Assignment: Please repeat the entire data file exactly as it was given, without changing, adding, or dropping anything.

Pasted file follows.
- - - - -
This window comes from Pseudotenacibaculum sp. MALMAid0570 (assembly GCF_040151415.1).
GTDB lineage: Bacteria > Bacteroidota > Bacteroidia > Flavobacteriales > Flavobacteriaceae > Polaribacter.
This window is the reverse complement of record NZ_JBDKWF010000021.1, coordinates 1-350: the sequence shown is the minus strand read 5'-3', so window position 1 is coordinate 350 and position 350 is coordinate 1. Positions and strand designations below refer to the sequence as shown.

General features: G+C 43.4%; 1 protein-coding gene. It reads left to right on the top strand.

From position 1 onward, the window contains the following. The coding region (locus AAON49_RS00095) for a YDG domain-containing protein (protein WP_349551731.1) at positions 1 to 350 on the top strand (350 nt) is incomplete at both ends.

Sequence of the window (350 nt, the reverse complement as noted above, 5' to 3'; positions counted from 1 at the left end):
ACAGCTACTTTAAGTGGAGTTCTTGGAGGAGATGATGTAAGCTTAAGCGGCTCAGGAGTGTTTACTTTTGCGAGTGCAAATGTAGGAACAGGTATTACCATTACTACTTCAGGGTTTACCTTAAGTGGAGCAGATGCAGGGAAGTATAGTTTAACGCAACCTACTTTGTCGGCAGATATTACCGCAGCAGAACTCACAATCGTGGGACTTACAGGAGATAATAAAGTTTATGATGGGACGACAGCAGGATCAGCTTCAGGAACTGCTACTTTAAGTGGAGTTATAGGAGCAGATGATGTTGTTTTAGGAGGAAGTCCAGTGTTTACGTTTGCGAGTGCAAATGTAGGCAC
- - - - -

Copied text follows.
This window comes from Pseudotenacibaculum sp. MALMAid0570 (assembly GCF_040151415.1).
GTDB lineage: Bacteria > Bacteroidota > Bacteroidia > Flavobacteriales > Flavobacteriaceae > Polaribacter.
This window is the reverse complement of record NZ_JBDKWF010000021.1, coordinates 1-350: the sequence shown is the minus strand read 5'-3', so window position 1 is coordinate 350 and position 350 is coordinate 1. Positions and strand designations below refer to the sequence as shown.

General features: G+C 43.4%; 1 protein-coding gene. It reads left to right on the top strand.

From position 1 onward, the window contains the following. The coding region (locus AAON49_RS00095) for a YDG domain-containing protein (protein WP_349551731.1) at positions 1 to 350 on the top strand (350 nt) is incomplete at both ends.

Sequence of the window (350 nt, the reverse complement as noted above, 5' to 3'; positions counted from 1 at the left end):
ACAGCTACTTTAAGTGGAGTTCTTGGAGGAGATGATGTAAGCTTAAGCGGCTCAGGAGTGTTTACTTTTGCGAGTGCAAATGTAGGAACAGGTATTACCATTACTACTTCAGGGTTTACCTTAAGTGGAGCAGATGCAGGGAAGTATAGTTTAACGCAACCTACTTTGTCGGCAGATATTACCGCAGCAGAACTCACAATCGTGGGACTTACAGGAGATAATAAAGTTTATGATGGGACGACAGCAGGATCAGCTTCAGGAACTGCTACTTTAAGTGGAGTTATAGGAGCAGATGATGTTGTTTTAGGAGGAAGTCCAGTGTTTACGTTTGCGAGTGCAAATGTAGGCAC